Is an Older freezer worth it? - Homesteading Today
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  #1  
Old 01/13/07, 03:23 PM
 
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Is an Older freezer worth it?

I have read that the newer model energy star freezers are so much more efficient than the older models that they pay for themselves much faster and then the savings continue.

We have been offered a big horizontal freezer that is over 20 years old for free (it may even be 30). I believe that any savings in growing food and freezing food would be lost to the electricity this old freezer would use.

Can anyone tell me or point to research?

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  #2  
Old 01/13/07, 03:43 PM
 
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Location: East TN
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I've got an old chest freezer(20 yrs. at least) and it's an elec hog. It's gonzo in the next month or so as it's costing more than it's saving if you know what I mean. Plus I don't want a chest freezer anymore, things get lost and forgotten in the depths and again you lose when you throw it away. I do use an old chest freezer as a root cellar and store potatoes in it.

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  #3  
Old 01/13/07, 03:54 PM
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yeah things get lost in a chest freezer but they are 90 times more efficient than an upright freezer. you'll loose any gained efficiency by going from an old chest to a new upright . now a new chest type you'll gain .
you can offset the loss inefficiency by putting the freezer out side(non heated porch or car port) in the winter it will seldom if ever run.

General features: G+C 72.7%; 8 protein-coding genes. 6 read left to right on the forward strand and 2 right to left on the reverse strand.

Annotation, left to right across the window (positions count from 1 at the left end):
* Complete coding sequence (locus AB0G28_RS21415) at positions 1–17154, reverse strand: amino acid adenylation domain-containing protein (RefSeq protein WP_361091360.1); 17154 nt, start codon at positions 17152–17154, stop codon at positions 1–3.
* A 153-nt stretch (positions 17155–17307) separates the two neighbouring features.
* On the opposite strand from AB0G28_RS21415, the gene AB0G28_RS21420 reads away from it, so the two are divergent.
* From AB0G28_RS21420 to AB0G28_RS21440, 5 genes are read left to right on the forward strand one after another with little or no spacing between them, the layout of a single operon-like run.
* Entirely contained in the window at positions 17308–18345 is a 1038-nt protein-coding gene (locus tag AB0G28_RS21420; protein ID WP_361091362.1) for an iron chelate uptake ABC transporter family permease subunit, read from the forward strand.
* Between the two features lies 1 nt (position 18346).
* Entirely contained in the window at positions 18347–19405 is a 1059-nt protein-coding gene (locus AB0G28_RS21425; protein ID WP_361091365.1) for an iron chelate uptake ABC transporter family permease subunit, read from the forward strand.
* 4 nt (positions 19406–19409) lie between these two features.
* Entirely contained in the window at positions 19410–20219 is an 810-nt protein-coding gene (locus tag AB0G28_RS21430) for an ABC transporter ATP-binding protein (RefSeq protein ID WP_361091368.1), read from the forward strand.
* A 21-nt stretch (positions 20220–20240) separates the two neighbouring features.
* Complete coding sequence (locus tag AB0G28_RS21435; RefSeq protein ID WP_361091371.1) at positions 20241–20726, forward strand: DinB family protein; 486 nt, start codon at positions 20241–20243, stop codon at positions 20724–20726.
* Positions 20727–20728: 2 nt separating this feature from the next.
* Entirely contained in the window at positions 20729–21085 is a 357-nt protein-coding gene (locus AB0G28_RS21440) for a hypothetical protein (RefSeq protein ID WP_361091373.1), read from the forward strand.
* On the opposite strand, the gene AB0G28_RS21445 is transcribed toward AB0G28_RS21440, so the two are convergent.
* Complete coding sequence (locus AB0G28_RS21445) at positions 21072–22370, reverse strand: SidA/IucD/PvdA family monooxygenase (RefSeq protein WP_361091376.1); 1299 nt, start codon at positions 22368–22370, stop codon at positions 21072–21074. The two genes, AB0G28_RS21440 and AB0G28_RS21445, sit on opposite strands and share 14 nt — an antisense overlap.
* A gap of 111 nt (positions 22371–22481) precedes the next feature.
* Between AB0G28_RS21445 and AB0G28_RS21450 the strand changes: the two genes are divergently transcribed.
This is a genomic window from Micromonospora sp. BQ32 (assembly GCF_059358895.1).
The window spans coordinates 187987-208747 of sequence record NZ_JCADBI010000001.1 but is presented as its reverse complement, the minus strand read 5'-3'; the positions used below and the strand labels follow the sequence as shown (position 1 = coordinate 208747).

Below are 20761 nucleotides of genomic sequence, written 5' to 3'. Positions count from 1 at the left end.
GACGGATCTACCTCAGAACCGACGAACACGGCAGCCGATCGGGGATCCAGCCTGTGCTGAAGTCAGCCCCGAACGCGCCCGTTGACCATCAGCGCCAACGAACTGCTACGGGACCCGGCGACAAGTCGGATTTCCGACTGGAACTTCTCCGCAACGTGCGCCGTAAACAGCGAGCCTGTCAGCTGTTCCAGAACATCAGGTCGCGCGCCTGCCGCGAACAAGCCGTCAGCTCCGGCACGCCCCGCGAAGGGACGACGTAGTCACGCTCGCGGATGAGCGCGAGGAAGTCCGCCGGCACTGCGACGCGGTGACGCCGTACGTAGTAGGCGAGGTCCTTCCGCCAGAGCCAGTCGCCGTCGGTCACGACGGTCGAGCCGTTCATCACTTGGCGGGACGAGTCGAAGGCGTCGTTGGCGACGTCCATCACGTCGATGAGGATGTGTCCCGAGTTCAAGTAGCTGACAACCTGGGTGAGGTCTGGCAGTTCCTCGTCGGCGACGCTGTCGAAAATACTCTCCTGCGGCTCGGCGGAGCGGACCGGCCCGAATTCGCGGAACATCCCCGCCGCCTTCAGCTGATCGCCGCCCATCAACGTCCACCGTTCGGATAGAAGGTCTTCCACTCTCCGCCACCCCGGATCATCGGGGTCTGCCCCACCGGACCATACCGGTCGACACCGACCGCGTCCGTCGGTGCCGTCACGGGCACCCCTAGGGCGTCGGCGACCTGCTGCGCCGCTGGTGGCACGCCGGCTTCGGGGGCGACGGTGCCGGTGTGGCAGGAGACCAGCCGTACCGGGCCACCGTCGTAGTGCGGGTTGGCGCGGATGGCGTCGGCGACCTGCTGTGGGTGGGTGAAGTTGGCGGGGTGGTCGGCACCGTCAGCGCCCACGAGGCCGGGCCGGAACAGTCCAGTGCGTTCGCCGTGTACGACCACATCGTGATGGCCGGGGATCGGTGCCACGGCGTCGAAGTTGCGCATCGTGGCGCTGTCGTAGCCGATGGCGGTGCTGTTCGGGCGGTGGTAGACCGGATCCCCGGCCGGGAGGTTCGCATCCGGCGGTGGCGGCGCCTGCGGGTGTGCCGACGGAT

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  #4  
Old 01/13/07, 04:05 PM
 
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Say a polite Thank You, and decline the offer. If you take it, your electricity bill will rocket through the roof. The rumours are true - modern appliances, including freezers, are MUCH more power-efficient. You have to ask yourself why it's being given away free!

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  #5  
Old 01/13/07, 04:11 PM
 
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I was given an old chest freezer a while back. I dug a hole and put the freezer in it, with the lid flush with the surface of the ground. I use it to store veggies and some other things like a small cellar. So far it has not frozen inside. That's just an idea that you might have use for.

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  #6  
Old 01/13/07, 04:12 PM
 
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How exactly do people know how much electricity their appliances are taking at any given time???????????

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  #7  
Old 01/13/07, 04:18 PM
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We were in a similar situation, and were given an older upright freezer. To make a long story short, we filled it with food, and within just a few months, the week before we were to leave on vacation, the freezer died. Luckily, we were home, and able to save the food, but it cost us $40 to have the recyclers haul it off. Lesson learned: Just save up and buy a new freezer with a warranty.

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  #8  
Old 01/13/07, 05:39 PM
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It could be used to store feed so that rodents don't get inside!

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  #9  
Old 01/13/07, 05:45 PM
 
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Quote:
Originally Posted by PyroDon